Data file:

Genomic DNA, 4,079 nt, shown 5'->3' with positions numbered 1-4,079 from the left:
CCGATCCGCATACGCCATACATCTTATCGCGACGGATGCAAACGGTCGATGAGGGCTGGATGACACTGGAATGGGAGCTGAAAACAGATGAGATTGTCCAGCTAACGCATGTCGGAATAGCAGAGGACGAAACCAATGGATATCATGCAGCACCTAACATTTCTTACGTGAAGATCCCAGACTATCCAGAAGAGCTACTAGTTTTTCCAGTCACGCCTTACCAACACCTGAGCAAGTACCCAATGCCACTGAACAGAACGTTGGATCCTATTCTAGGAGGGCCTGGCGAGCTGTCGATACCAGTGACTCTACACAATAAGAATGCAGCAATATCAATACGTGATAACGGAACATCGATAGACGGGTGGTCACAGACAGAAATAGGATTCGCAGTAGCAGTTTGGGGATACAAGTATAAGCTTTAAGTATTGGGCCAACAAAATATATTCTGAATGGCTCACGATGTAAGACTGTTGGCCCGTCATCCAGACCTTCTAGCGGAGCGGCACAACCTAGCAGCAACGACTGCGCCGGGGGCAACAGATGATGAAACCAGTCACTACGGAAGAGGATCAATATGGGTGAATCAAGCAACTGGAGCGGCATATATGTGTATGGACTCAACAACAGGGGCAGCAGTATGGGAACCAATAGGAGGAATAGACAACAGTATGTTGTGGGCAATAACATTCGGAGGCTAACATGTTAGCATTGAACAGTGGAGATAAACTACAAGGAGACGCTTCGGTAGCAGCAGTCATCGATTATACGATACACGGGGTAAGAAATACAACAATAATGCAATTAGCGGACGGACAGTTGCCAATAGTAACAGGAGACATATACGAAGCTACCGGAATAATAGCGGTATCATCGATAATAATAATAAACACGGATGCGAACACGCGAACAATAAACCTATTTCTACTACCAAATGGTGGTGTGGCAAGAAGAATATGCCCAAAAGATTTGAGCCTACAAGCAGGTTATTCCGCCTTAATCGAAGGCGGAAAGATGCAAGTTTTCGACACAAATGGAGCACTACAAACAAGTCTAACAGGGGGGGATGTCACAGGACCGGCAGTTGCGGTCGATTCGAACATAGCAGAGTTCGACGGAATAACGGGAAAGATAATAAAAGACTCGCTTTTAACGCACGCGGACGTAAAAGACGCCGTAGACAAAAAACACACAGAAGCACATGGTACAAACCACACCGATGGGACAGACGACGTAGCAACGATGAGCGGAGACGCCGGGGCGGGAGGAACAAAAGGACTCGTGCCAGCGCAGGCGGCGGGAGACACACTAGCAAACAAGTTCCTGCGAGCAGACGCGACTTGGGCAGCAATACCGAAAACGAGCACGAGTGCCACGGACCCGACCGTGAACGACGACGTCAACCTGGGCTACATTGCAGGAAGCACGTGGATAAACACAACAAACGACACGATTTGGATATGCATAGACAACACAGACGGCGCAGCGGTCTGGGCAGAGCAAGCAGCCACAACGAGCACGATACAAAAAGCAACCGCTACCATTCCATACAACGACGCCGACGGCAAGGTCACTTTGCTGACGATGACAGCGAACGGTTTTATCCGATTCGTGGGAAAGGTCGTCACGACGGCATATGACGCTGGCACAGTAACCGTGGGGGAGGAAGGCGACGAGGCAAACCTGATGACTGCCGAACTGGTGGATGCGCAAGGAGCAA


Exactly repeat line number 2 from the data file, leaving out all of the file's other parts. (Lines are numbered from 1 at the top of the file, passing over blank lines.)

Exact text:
CCGATCCGCATACGCCATACATCTTATCGCGACGGATGCAAACGGTCGATGAGGGCTGGATGACACTGGAATGGGAGCTGAAAACAGATGAGATTGTCCAGCTAACGCATGTCGGAATAGCAGAGGACGAAACCAATGGATATCATGCAGCACCTAACATTTCTTACGTGAAGATCCCAGACTATCCAGAAGAGCTACTAGTTTTTCCAGTCACGCCTTACCAACACCTGAGCAAGTACCCAATGCCACTGAACAGAACGTTGGATCCTATTCTAGGAGGGCCTGGCGAGCTGTCGATACCAGTGACTCTACACAATAAGAATGCAGCAATATCAATACGTGATAACGGAACATCGATAGACGGGTGGTCACAGACAGAAATAGGATTCGCAGTAGCAGTTTGGGGATACAAGTATAAGCTTTAAGTATTGGGCCAACAAAATATATTCTGAATGGCTCACGATGTAAGACTGTTGGCCCGTCATCCAGACCTTCTAGCGGAGCGGCACAACCTAGCAGCAACGACTGCGCCGGGGGCAACAGATGATGAAACCAGTCACTACGGAAGAGGATCAATATGGGTGAATCAAGCAACTGGAGCGGCATATATGTGTATGGACTCAACAACAGGGGCAGCAGTATGGGAACCAATAGGAGGAATAGACAACAGTATGTTGTGGGCAATAACATTCGGAGGCTAACATGTTAGCATTGAACAGTGGAGATAAACTACAAGGAGACGCTTCGGTAGCAGCAGTCATCGATTATACGATACACGGGGTAAGAAATACAACAATAATGCAATTAGCGGACGGACAGTTGCCAATAGTAACAGGAGACATATACGAAGCTACCGGAATAATAGCGGTATCATCGATAATAATAATAAACACGGATGCGAACACGCGAACAATAAACCTATTTCTACTACCAAATGGTGGTGTGGCAAGAAGAATATGCCCAAAAGATTTGAGCCTACAAGCAGGTTATTCCGCCTTAATCGAAGGCGGAAAGATGCAAGTTTTCGACACAAATGGAGCACTACAAACAAGTCTAACAGGGGGGGATGTCACAGGACCGGCAGTTGCGGTCGATTCGAACATAGCAGAGTTCGACGGAATAACGGGAAAGATAATAAAAGACTCGCTTTTAACGCACGCGGACGTAAAAGACGCCGTAGACAAAAAACACACAGAAGCACATGGTACAAACCACACCGATGGGACAGACGACGTAGCAACGATGAGCGGAGACGCCGGGGCGGGAGGAACAAAAGGACTCGTGCCAGCGCAGGCGGCGGGAGACACACTAGCAAACAAGTTCCTGCGAGCAGACGCGACTTGGGCAGCAATACCGAAAACGAGCACGAGTGCCACGGACCCGACCGTGAACGACGACGTCAACCTGGGCTACATTGCAGGAAGCACGTGGATAAACACAACAAACGACACGATTTGGATATGCATAGACAACACAGACGGCGCAGCGGTCTGGGCAGAGCAAGCAGCCACAACGAGCACGATACAAAAAGCAACCGCTACCATTCCATACAACGACGCCGACGGCAAGGTCACTTTGCTGACGATGACAGCGAACGGTTTTATCCGATTCGTGGGAAAGGTCGTCACGACGGCATATGACGCTGGCACAGTAACCGTGGGGGAGGAAGGCGACGAGGCAAACCTGATGACTGCCGAACTGGTGGATGCGCAAGGAGCAA